Osteochondroma of the sacrum: A case report and review of the literature

Dino Samartzis, Rex A.W. Marco

Research output: Contribution to journalReview articlepeer-review

17 Scopus citations


STUDY DESIGN. A case report and review of the literature. OBJECTIVES. To describe the en bloc excision and postoperative outcome of an osteochondroma of the sacrum compressing the neural elements, as well as review the literature on solitary osteochondroma involving the sacrum. SUMMARY OF BACKGROUND DATA. Osteochondroma is the most common primary benign bone tumor. However, this tumor rarely involves the spine and even more rarely involves the sacrum. To the best of our knowledge, en bloc excision of a solitary osteochondroma of the sacrum has not been previously reported. METHODS. An 11-year-old male presented with disabling radicular pain in the right lower extremity. Radiologic studies showed a lesion occurring from the sacral lamina that was compressing the S2 nerve root. The tumor was excised en bloc through a posterior approach. The cavitary defect within the sacrum was reconstructed with crushed cancellous allograft and demineralized bone matrix putty. A literature review of solitary sacral osteochondroma was conducted of the English-based medical literature. RESULTS. Histologic studies showed the tumor to be an osteochondroma. After surgery, pain was completely relieved, and neurologic function was normal. At the last follow-up, the sacroiliac joint remained intact, and there was no evidence of local recurrence. A literature review revealed 4 previous cases addressing osteochondroma of the sacrum. CONCLUSIONS. Osteochondroma is a rare primary benign bone tumor that can occur in the sacrum. Local contamination and, therefore, the likelihood of local recurrence, are decreased when an en bloc, as opposed to an intralesional, excision is performed.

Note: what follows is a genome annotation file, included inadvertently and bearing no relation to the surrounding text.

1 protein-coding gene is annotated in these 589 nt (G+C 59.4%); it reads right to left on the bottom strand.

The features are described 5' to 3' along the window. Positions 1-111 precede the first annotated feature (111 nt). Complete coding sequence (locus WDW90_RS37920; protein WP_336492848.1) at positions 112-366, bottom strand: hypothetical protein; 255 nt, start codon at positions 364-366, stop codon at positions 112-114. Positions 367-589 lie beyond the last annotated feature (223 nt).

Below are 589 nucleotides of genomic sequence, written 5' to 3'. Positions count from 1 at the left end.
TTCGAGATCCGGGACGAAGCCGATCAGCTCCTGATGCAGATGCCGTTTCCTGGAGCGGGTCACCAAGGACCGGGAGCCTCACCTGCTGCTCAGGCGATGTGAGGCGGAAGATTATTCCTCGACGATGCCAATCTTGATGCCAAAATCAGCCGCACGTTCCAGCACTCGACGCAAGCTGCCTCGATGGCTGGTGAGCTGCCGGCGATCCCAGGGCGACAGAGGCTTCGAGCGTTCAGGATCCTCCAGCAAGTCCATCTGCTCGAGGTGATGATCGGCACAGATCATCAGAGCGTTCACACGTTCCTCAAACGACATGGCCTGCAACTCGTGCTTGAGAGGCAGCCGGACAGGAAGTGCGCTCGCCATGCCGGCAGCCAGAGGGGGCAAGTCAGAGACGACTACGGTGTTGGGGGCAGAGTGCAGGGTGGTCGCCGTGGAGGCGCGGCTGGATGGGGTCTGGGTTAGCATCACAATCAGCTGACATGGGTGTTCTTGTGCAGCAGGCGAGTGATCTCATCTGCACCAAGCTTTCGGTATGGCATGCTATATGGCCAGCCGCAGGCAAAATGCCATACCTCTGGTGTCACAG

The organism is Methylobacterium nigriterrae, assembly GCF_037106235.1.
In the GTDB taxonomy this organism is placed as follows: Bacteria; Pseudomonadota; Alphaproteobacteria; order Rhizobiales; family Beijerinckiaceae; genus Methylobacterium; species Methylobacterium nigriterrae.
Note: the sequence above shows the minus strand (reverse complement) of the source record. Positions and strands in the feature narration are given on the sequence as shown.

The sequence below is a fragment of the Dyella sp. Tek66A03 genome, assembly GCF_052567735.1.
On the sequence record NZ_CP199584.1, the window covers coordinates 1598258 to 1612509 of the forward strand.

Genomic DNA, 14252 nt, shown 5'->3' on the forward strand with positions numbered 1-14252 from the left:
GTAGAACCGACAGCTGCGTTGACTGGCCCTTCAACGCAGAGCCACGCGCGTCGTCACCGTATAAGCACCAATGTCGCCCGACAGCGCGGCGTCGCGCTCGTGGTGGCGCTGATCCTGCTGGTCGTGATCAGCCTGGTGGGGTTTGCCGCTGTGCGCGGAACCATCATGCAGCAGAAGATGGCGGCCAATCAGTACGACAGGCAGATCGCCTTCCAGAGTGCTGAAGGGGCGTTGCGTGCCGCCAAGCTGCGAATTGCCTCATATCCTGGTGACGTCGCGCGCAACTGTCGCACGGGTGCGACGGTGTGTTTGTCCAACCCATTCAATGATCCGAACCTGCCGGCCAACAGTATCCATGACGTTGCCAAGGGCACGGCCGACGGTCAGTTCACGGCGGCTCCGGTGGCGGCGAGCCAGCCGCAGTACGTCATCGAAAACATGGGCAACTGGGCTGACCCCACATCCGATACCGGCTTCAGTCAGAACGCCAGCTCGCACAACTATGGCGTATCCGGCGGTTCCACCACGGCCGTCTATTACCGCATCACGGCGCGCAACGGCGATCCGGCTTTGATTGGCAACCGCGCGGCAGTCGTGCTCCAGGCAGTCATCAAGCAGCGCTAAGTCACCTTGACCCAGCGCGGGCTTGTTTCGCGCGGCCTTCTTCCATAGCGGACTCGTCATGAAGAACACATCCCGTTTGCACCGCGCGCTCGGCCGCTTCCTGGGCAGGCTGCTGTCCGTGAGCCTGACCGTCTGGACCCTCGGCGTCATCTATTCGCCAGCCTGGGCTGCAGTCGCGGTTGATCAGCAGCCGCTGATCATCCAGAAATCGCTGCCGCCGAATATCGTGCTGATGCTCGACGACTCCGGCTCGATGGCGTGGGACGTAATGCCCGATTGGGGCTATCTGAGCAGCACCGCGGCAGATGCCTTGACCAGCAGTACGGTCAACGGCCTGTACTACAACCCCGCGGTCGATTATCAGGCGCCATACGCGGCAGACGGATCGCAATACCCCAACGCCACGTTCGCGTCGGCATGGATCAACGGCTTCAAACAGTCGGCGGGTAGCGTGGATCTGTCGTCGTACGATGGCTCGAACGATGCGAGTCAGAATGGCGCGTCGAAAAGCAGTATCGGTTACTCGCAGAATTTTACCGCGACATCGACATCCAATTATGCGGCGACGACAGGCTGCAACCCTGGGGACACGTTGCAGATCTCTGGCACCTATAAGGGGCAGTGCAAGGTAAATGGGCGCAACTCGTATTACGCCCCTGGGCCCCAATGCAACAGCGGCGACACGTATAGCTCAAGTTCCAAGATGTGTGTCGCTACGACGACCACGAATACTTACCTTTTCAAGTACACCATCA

Original languageEnglish (US)
Pages (from-to)E425-E429
Issue number13
StatePublished - Jun 2006


  • En bloc
  • Osteocartilaginous exostosis
  • Osteochondroma
  • Primary
  • Sacrum
  • Spine

ASJC Scopus subject areas

  • Physiology
  • Clinical Neurology
  • Orthopedics and Sports Medicine


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